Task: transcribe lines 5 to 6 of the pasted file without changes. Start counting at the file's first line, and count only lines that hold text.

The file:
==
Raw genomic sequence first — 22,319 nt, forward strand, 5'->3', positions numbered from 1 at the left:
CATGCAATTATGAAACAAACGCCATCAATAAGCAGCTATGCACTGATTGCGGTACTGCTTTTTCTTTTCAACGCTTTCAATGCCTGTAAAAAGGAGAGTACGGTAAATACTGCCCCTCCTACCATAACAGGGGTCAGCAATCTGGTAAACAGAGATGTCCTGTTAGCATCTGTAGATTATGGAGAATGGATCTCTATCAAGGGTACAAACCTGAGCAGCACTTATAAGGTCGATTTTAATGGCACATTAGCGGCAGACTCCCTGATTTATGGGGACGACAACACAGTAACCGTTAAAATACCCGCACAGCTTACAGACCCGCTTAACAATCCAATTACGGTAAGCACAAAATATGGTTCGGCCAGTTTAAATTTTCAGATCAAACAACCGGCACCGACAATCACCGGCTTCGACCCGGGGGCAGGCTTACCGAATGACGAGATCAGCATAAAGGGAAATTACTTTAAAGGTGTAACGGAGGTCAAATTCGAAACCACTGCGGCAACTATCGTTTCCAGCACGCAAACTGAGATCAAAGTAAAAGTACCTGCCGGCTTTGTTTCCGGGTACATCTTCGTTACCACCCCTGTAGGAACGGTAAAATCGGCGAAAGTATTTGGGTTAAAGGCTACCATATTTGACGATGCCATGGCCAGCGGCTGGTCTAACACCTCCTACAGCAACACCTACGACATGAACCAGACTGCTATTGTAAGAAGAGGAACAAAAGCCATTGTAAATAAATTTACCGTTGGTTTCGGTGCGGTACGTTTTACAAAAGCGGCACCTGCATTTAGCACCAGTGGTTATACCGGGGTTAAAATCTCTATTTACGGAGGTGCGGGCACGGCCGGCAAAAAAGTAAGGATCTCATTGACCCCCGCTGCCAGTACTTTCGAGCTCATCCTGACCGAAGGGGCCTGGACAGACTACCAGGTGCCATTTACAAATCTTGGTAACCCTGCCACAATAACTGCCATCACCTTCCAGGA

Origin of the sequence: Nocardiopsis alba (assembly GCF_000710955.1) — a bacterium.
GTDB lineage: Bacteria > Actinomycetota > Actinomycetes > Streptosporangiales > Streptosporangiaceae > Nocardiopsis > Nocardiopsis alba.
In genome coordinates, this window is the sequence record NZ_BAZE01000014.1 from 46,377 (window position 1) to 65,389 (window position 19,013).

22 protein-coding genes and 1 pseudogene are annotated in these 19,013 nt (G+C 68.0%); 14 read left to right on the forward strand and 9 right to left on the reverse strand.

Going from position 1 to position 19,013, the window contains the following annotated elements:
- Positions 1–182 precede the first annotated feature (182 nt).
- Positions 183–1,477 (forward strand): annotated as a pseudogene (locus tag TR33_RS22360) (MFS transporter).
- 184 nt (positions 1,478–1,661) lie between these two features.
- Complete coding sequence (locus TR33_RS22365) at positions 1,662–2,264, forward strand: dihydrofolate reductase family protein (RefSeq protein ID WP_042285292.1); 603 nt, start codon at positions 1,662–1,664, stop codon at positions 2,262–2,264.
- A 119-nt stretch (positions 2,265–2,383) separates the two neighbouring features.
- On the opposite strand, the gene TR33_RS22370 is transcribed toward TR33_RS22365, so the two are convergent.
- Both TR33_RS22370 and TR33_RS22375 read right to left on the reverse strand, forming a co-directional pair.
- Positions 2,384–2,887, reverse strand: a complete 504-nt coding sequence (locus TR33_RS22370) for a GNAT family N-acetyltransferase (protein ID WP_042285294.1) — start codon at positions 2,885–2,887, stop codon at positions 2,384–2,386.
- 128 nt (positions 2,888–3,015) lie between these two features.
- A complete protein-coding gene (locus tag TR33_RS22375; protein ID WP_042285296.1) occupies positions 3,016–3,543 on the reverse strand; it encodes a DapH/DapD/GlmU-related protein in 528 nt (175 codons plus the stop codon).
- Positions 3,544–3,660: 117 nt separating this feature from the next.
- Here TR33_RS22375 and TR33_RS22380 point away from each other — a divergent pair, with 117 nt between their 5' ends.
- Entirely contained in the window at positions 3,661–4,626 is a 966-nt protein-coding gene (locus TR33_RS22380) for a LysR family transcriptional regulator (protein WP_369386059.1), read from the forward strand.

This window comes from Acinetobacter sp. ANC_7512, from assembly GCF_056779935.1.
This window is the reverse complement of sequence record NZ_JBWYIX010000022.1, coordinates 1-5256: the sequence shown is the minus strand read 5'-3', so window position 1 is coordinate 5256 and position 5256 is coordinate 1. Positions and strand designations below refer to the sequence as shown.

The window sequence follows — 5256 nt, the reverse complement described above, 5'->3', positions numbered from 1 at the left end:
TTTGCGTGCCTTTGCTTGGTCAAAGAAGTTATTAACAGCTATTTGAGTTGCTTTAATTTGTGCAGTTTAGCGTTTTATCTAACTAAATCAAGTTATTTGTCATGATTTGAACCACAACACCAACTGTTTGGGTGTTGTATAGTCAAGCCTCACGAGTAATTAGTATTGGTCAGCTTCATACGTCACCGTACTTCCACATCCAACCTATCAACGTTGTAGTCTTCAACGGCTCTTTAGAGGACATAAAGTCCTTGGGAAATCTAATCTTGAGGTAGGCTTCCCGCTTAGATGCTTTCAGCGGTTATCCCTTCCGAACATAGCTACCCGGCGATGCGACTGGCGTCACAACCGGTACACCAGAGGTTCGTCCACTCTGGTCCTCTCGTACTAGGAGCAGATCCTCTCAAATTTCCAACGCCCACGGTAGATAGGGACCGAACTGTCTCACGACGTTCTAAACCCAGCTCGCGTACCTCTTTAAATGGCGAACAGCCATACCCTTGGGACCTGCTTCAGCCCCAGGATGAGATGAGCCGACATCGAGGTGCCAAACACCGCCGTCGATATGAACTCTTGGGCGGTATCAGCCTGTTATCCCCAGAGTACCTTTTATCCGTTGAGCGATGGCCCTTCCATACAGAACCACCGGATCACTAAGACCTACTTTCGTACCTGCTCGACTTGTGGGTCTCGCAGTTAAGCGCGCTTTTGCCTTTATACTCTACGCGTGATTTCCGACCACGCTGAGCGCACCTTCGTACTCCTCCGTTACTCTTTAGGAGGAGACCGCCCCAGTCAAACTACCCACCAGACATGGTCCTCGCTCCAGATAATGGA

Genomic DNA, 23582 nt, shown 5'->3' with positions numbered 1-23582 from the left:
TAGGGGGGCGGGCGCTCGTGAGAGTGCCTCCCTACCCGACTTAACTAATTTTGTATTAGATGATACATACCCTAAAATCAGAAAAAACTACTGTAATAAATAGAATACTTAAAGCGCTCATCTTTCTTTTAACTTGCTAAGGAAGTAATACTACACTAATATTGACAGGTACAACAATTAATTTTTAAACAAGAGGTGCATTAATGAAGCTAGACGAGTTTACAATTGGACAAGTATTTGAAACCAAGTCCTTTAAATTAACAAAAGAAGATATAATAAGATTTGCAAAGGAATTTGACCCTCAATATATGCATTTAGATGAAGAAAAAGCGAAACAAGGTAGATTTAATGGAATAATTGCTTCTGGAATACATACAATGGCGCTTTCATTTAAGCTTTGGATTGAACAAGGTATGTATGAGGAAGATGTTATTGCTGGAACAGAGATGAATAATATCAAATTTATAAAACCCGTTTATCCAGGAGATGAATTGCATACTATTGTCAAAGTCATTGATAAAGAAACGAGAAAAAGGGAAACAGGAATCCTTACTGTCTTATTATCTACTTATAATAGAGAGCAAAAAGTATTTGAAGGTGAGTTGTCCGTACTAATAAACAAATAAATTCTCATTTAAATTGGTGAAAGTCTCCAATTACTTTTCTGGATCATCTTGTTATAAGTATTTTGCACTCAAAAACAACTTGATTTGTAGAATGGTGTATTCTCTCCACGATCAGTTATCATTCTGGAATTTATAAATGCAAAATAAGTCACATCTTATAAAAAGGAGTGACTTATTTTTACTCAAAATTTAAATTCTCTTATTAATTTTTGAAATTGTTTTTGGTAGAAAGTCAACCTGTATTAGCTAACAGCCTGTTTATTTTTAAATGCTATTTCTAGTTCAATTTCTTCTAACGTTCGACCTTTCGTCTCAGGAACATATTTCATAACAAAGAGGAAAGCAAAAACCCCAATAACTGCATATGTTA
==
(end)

In genome coordinates, this window is the sequence record NZ_BAZE01000014.1 from 46,377 (window position 1) to 65,389 (window position 19,013).

22 protein-coding genes and 1 pseudogene are annotated in these 19,013 nt (G+C 68.0%); 14 read left to right on the forward strand and 9 right to left on the reverse strand.